On the TV show, Bynes's character must adjust to living with her older sister after their father moves to Japan. Similarly, in Bynes's recent films -- 2003's ''What a Girl Wants," in which she travels to England to search for her father, and her latest movie -- she has played characters removed from their natural element and forced to get by on smarts and spunk. It's a feeling Bynes understands well.

''I've always chosen roles that I relate to at the time, because I don't know who I am yet," she says. ''I am still finding myself, and I think that's why I have fun doing these things -- because through doing them, I grow up every time a little bit."

Because she still feels she's developing her acting skills, Bynes didn't see herself as a leader on her new film's cast of young actors, many of whom were older but less experienced than she was. ''I have worked for a long time, but I feel just as clueless as anyone," she says. ''I don't know what I'm doing. I have no real technique. I'm not a method actor. I am getting better as I go, and I'm picking up things. I learn as much from everyone else around me."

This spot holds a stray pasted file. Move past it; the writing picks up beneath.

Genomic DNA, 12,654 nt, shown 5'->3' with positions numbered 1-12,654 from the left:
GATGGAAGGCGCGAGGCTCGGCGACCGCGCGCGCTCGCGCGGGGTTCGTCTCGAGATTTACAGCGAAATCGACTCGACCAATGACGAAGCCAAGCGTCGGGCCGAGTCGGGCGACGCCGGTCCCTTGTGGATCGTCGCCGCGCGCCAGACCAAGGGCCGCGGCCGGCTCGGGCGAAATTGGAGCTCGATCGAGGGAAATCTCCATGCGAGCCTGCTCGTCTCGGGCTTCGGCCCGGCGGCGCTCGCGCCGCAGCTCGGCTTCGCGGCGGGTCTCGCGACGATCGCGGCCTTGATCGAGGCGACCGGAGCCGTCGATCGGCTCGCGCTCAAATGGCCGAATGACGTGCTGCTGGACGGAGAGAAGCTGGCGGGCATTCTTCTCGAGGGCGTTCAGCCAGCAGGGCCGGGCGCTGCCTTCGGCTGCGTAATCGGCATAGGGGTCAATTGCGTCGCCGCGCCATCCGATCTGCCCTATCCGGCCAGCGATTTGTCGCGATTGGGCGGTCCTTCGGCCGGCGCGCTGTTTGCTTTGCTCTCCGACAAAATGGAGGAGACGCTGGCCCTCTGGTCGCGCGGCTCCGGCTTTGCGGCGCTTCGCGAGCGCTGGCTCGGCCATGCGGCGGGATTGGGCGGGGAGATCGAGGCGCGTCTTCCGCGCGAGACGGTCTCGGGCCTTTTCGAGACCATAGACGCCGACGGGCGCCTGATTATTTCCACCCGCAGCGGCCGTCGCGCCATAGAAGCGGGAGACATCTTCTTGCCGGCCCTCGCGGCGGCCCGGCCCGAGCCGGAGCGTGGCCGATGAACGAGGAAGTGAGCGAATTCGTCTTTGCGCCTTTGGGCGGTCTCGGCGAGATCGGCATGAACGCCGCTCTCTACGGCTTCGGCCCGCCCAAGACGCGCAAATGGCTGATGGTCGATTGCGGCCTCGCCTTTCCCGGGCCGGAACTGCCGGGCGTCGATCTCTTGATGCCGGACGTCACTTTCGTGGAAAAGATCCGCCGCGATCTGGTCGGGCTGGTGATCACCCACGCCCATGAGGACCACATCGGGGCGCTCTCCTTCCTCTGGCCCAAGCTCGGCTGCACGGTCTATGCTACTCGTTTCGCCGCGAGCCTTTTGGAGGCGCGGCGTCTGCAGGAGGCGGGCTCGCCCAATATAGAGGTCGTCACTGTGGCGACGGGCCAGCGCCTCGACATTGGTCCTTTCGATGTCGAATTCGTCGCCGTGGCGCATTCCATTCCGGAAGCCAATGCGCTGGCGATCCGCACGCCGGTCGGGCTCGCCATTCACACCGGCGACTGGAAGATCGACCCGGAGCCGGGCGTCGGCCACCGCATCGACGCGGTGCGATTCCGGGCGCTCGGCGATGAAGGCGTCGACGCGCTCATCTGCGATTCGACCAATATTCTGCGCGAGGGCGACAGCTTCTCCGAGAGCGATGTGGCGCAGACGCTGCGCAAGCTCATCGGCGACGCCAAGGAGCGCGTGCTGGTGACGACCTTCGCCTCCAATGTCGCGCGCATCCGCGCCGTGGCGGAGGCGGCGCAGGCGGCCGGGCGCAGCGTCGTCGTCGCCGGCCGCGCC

Her costars would give her a bit more credit than that. For Channing Tatum, who segued from model to actor with 2005's ''Coach Carter," working with Bynes was a fantastic opportunity.

''I've learned a ridiculous amount from that little girl," says Tatum, 25. ''When you do talk to her, you'll see how smart she is and how really put-together she is for a young girl. I've never considered myself a comedic actor, and I learned so much from her."

Her latest role stretches Bynes far beyond what she's given to do on the WB. Based on William Shakespeare's ''Twelfth Night," Ewan and Jack Leslie's script is smarter than average, thanks in part to their collaboration with Karen McCullah Lutz and Kirsten Smith, who wrote ''10 Things I Hate About You" and ''Legally Blonde." Andy Fickman provides deft directing that features plenty of fast-paced soccer sequences. And indie comedian David Cross gives a sly performance as a bumbling school principal that could become a cult classic.